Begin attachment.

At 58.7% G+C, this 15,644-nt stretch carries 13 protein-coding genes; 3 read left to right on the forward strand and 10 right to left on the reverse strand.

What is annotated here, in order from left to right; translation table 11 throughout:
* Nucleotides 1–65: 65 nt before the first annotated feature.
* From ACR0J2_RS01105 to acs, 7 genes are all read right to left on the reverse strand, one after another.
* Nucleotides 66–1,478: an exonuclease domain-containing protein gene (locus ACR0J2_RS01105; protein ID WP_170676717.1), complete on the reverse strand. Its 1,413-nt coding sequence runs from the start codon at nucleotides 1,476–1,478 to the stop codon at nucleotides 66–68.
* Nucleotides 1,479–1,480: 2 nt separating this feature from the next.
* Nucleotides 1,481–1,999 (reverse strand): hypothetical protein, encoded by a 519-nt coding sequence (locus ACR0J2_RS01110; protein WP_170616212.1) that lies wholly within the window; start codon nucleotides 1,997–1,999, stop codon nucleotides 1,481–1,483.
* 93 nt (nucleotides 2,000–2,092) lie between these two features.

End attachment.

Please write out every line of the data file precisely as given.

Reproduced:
At 58.7% G+C, this 15,644-nt stretch carries 13 protein-coding genes; 3 read left to right on the forward strand and 10 right to left on the reverse strand.

What is annotated here, in order from left to right; translation table 11 throughout:
* Nucleotides 1–65: 65 nt before the first annotated feature.
* From ACR0J2_RS01105 to acs, 7 genes are all read right to left on the reverse strand, one after another.
* Nucleotides 66–1,478: an exonuclease domain-containing protein gene (locus ACR0J2_RS01105; protein ID WP_170676717.1), complete on the reverse strand. Its 1,413-nt coding sequence runs from the start codon at nucleotides 1,476–1,478 to the stop codon at nucleotides 66–68.
* Nucleotides 1,479–1,480: 2 nt separating this feature from the next.
* Nucleotides 1,481–1,999 (reverse strand): hypothetical protein, encoded by a 519-nt coding sequence (locus ACR0J2_RS01110; protein WP_170616212.1) that lies wholly within the window; start codon nucleotides 1,997–1,999, stop codon nucleotides 1,481–1,483.
* 93 nt (nucleotides 2,000–2,092) lie between these two features.